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BMC Public Health. 2016 Jul 20;16:609. doi: 10.1186/s12889-016-3308-2.

Promoting physical activity with a school-based dance mat exergaming intervention: qualitative findings from a natural experiment.

Author information

1
School of Medicine, Pharmacy and Health, Durham University, Stockton-on-Tees, UK.
2
Institute of Health & Society, Newcastle University, Baddiley-Clark Building, Richardson Road, Newcastle upon Tyne, NE2 4AX, UK.
3
MRC Epidemiology Unit and UKCRC Centre for Diet and Activity Research (CEDAR), University of Cambridge School of Clinical Medicine, Cambridge, UK.
4
School of Health and Social Care, Teesside University, Middlesbrough, UK.
5
Institute of Health & Society, Newcastle University, Baddiley-Clark Building, Richardson Road, Newcastle upon Tyne, NE2 4AX, UK. katie.haighton@newcastle.ac.uk.

Abstract

BACKGROUND:

Physical activity is critical to improving health and well-being in children. Quantitative studies have found a decline in activity in the transition from primary to secondary education. Exergames (active video games) might increase physical activity in adolescents. In January 2011 exergame dance mat systems were introduced in to all secondary schools across two local authority districts in the UK. We performed a quasi-experimental evaluation of a natural experiment using a mixed methods design. The quantitative findings from this work have been previously published. The aim of this linked qualitative study was to explore the implementation of the dance mat scheme and offer insights into its uptake as a physical activity intervention.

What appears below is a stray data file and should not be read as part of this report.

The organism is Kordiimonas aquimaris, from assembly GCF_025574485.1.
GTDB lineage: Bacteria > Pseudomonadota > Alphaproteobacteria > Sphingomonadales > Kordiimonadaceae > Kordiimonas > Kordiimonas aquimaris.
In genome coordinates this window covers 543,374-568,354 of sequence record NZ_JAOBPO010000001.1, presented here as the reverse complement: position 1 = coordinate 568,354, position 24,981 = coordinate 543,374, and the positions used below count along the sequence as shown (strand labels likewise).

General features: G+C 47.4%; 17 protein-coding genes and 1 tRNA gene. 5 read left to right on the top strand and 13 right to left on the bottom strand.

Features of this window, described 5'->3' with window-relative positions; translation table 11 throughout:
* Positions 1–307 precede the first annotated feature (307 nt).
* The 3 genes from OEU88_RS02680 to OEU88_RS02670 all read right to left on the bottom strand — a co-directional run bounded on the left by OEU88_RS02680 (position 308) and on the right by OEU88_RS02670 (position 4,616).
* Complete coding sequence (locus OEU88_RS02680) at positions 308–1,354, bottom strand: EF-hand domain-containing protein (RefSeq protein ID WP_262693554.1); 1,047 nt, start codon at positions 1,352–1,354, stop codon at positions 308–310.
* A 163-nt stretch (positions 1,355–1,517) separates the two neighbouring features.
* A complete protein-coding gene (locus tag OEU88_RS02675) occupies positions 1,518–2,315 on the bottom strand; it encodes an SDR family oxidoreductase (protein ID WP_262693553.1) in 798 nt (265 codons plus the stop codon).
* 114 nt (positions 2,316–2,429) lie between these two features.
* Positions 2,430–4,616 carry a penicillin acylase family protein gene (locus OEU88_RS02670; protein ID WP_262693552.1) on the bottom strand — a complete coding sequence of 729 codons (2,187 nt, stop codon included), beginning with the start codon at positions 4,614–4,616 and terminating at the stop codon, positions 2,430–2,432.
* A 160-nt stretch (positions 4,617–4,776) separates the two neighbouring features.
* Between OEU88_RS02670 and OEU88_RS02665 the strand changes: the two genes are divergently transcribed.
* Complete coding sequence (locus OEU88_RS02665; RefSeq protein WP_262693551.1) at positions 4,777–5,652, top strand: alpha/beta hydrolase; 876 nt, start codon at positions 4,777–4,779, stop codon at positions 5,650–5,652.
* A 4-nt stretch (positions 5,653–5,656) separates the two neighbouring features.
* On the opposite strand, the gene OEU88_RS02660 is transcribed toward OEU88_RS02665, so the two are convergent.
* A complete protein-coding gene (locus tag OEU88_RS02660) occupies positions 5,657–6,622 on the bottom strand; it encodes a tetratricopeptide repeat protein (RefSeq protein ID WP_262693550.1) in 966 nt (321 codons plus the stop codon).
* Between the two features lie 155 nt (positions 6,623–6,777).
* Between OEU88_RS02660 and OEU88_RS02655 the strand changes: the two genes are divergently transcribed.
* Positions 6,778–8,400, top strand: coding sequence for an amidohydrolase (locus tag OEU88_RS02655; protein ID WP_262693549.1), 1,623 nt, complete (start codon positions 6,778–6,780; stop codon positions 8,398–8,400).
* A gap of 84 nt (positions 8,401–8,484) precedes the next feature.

METHODS:

Embedded qualitative interviews at baseline and 12 month follow-up with purposively selected physical education teachers (n = 20) and 25 focus groups with a convenience sample of pupils (n = 120) from five intervention schools were conducted. Analysis was informed by sociology of translation approach.

RESULTS:

At baseline, participants (both teachers and pupils) reported different expectations about the dance mats and how they could be employed. Variation in use was seen at follow-up. In some settings they were frequently used to engage hard to reach groups of pupils. Overall, the dance mats were not used routinely to increase physical activity. However there were other unanticipated benefits to pupils such as improved reaction time, co-ordination and mathematic skills. The use of dance mats was limited in routine physical education classes because of contextual issues (school/government policy) technological failures (batteries/updates) and because of expectations about how and where they could be used.

CONCLUSIONS:

Our linked quantitative study (previously published) suggested that the dance mats were not particularly effective in increasing physical activity, but the qualitative results (reported here) show that the dance mats were not used routinely enough to show a significant effect on physical activity of the intervention. This research demonstrates the benefit of using mixed methods to evaluate complex physical activity interventions. Those planning any intervention for promoting physical activity in schools need to understand the distinction between physical activity and physical education.

KEYWORDS:

Children; Exergaming; Physical activity; Qualitative; Sociology of translation

PMID:
27440200
PMCID:
PMC4955120
DOI:
10.1186/s12889-016-3308-2
[Indexed for MEDLINE]
Free PMC Article

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